In 1970, the American public was mostly unaware of efforts underway at several universities to counterbalance a shortage of physicians by providing ex-military corpsmen advanced medical education to work alongside physicians as their assistants. As an ex-military corpsman who served with distinction in Vietnam as a US Navy Hospital Corpsman, Chipper Wallet, a leading character of the comic strip Gasoline Alley, was a prime candidate for such training. His decision to become a physician assistant, acceptance into a PA program, education, graduation and return to his local community to work with “Doc,” was followed closely by thousands of ardent readers. The strip is credited for introducing Americans to the physician assistant concept and to the practicality of using the “wasted talents” of military trained personnel to bolster the civilian health care sector.
Jerry Bredouw, a pioneer in marketing early television shows, was an avid fan of Gasoline Alley. He wrote a TV script for an episode of the Bold Ones aired on NBC in December 1970. The episode was about an ex-military corpsman charged with practicing medicine without a license in California. The show highlighted the plight of small rural towns with no access to physician services and the potential use of ex-military corpsmen to alleviate this problem. It was Bredouw who got Richard (Dick) Moores, the cartoonist for Gasoline Alley, interested in having Chipper Wallet become a physician assistant. In a letter to Moores, he discussed the plight of returning medical corpsmen, their legal problems and their potential for training as physician assistants at programs like the ones at Duke University and the University of Washington. He told Moores that the impact of a highly successful comic strip’s endorsement of the PA concept would be an enormous benefit since the problem with its acceptance lived or died in public opinion. Moores visited the program at Duke University, observed students in training, met a few graduates and was hooked on the concept. In March 1970, the first strip appeared in 180 newspapers across the country showing Chipper discussing the PA program with some of his friends. Several months latter he enrolled in a PA program and began his two years of education. After graduation, he returned to his community to work with Doc in general practice.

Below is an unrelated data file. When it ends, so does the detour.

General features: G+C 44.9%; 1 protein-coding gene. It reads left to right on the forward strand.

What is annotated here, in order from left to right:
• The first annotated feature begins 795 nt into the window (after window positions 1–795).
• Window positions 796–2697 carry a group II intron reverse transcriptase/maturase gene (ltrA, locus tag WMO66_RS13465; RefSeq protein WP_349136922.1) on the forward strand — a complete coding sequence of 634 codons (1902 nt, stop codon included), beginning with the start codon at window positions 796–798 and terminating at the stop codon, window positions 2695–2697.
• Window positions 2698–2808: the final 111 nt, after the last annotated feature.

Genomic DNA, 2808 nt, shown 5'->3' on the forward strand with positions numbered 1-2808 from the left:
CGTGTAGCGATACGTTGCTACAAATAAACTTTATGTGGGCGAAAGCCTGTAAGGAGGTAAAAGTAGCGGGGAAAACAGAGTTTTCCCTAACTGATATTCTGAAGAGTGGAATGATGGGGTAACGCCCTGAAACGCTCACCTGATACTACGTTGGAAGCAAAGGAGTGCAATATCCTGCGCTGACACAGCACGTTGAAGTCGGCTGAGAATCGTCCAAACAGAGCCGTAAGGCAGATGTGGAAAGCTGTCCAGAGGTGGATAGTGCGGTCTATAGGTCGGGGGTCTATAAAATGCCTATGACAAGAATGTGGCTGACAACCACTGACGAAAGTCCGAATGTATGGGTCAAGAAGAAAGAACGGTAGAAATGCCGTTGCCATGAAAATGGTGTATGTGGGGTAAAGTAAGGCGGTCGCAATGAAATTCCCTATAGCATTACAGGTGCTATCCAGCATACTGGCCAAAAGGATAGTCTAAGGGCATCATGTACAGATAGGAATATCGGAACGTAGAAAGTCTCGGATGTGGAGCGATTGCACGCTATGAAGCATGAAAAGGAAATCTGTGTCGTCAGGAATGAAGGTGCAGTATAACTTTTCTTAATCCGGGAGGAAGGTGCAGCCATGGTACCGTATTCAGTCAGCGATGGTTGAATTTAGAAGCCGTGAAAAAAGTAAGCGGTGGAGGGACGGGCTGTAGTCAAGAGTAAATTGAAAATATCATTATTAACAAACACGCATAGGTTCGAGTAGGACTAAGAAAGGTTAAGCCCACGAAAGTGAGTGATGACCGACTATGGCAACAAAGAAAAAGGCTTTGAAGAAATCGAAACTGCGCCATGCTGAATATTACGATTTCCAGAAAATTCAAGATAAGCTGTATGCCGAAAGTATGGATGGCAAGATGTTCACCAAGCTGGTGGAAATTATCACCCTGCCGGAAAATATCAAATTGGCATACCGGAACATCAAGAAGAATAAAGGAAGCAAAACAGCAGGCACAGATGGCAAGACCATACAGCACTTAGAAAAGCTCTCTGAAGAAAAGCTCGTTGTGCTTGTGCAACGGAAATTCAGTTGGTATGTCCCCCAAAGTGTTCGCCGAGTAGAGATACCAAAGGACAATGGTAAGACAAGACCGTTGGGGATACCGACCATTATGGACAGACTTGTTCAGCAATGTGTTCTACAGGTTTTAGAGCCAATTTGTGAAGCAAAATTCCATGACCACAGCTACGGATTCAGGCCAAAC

Chipper is the son of Allison “Skeezix” Wallet and Nina Clock. He was born on April 1, 1945. His dad served in WWII and owned and operated the Gasoline Alley service station and garage. His mother worked as a secretary. Chipper served as a US Navy Hospital Corpsman attached to the Seabees in Vietnam. During his tour of duty in 1969, he received a Bronze Star for saving the life of a young Vietnamese girl. After completing PA school, Chipper returned to his small hometown to work with Dr. Smartley in general practice. He married Amy Sloan, an occupational therapist, in March 1992 (they eloped) and they have twin children, Gus Alley “Li’l Skeezix” and Kathleen Elly, born on December 25, 1992.
Gasoline Alley was created by Frank King and first published in 1918. It is recognized as one of the longest running comic strips whose characters age with time. The strip has had five cartoonist: Frank King (1918-1959); Bill Perry (Sunday strips only, 1951-1975); Dick Moores (1956-1986) and Jim Scancarelli (1986-present). During its lifetime, the strip has received numerous awards. The strip is copyrighted and distributed by Tribune Media Services, Chicago, IL.
Acknowledgments: This Biographical Sketch was prepared by Reginald Carter, Ph.D, PA and submitted to the Society on September 28, 2009. The Cartoons of Chipper Wallet are provided courtesy of the Duke University Medical Center Archives. The banner cartoon was drawn by Dick Moores and presented to Duke University in 1971 to commemorate the beginning of the strip depicting Chipper becoming a PA. The second cartoon was made by current Gasoline Alley cartoonist, Jim Scancarelli, and donated to the PA History Society in honor of the PA profession’s 50th anniversary.